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Galls, Birds and Spiders at the Cosumnes Preserve

On Sunday, I was exhausted from Saturday’s excursion, so I didn’t go back to Lodi for the wood-carving class. Instead, I eased into my morning and then around 8:30 or so headed off to the Cosumnes River Preserve for a walk there.

It was overcast when I went out and started to rain during my walk, but I was still out there for about 3½ hours. It was a good thing too that I had decided against going in to Lodi this afternoon. There was some kind of accident right near the onramp to the southbound I-5 that caused a semi truck to jackknife and block several lanes. I saw it from the northbound side on my way back from the Cosumnes preserve. The trailer part of the semi was still standing upright, but the whole cab part had fallen onto its side (so the trailer was sitting at a tilt.) Police cars, ambulances, tow trucks… traffic was backed up for miles.

At the Cosumnes River Preserve, I drove past their boardwalk area and into the parking lot by the nature center. The center was closed, but all of the trails were open. I first took the short walk down to the boat launch area. At the boat launch, I was VERY surprised to see the entire area clogged with invasive blooming Floating Water Hyacinth (Eichhornia crassipes), not to be confused with the Anchored Water Hyacinth (Eichhornia azurea) that’s used for decoration in urban pods. E. crassipes (think: Eech! Crap!) doesn’t anchor itself anywhere. It has purple-black hanging roots (that kind of look like burnt feathers).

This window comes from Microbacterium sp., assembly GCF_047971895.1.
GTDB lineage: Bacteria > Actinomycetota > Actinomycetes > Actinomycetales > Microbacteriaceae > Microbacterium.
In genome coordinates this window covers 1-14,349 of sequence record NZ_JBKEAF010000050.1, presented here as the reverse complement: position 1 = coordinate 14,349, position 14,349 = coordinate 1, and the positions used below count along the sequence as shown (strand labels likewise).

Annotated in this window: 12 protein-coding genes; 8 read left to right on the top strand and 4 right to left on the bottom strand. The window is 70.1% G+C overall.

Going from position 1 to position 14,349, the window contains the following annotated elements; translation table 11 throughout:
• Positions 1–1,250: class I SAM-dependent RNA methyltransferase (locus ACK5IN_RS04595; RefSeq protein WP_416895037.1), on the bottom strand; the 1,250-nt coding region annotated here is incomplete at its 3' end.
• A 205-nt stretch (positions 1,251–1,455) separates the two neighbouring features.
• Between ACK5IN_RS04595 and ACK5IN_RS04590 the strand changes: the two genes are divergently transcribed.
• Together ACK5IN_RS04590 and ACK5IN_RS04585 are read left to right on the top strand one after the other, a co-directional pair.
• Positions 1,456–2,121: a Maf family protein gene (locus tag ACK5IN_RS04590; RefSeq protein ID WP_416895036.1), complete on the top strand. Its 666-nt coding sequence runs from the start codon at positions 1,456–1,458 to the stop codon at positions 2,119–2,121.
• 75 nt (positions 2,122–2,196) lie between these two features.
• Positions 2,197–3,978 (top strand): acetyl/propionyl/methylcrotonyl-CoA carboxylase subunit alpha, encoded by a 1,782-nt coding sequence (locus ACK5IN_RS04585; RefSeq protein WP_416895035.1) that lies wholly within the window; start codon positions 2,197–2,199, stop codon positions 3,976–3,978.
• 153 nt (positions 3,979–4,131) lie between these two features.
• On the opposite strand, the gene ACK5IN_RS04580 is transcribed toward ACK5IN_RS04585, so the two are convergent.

I later came across a duck box that was posted on the side of the tree… but instead of ducks, a squirrel had taken it over and was making her nest in it. When I first noticed it, I just saw two little hands holding onto the rim of the opening on the front of the box and couldn’t understand what I was looking at. Then the squirrel popped her head out and nattered at me to get away. She had spider webs and nesting material clinging to her whiskers; made me laugh. Hah!

When I was done walking along that path, I went back toward the nature center and then took off along their “wetlands” path. The wetland areas around there still aren’t very “wet”, but it was a nice walk anyway – even when it started to rain.

I came across a couple of HUGE spiders called Cat-Faced Spiders (Araneus gemmoides). It’s a common orb-weaver spider (identified by the high bumps on its “shoulders”), but I’d never seen ones this big before. It’s other common name is “Jewel Spider” because it’s body is cut into “facets”. Females are giant, males are tiny. I saw one of the males and it was about as big as the female’s foot. One of these big girls actually started spinning some web for me so I was able to get a photo of that. And I even “petted” the back of the smaller of the two females. She felt like a hard little mushroom.

Cat-Faced Spider. Copyright © 2015, Mary K. Hanson. All Rights Reserved.
Cat-Faced Spider. Copyright © 2015, Mary K. Hanson. All Rights Reserved.

I also found some wasp galls… Most of them were fading (as this is the end of their season), but I came across some that I’d seen photos of in book but never actually found before, including grape leaf galls caused by a kind of aphid-like critter called a “Phylloxera”, so that was cool!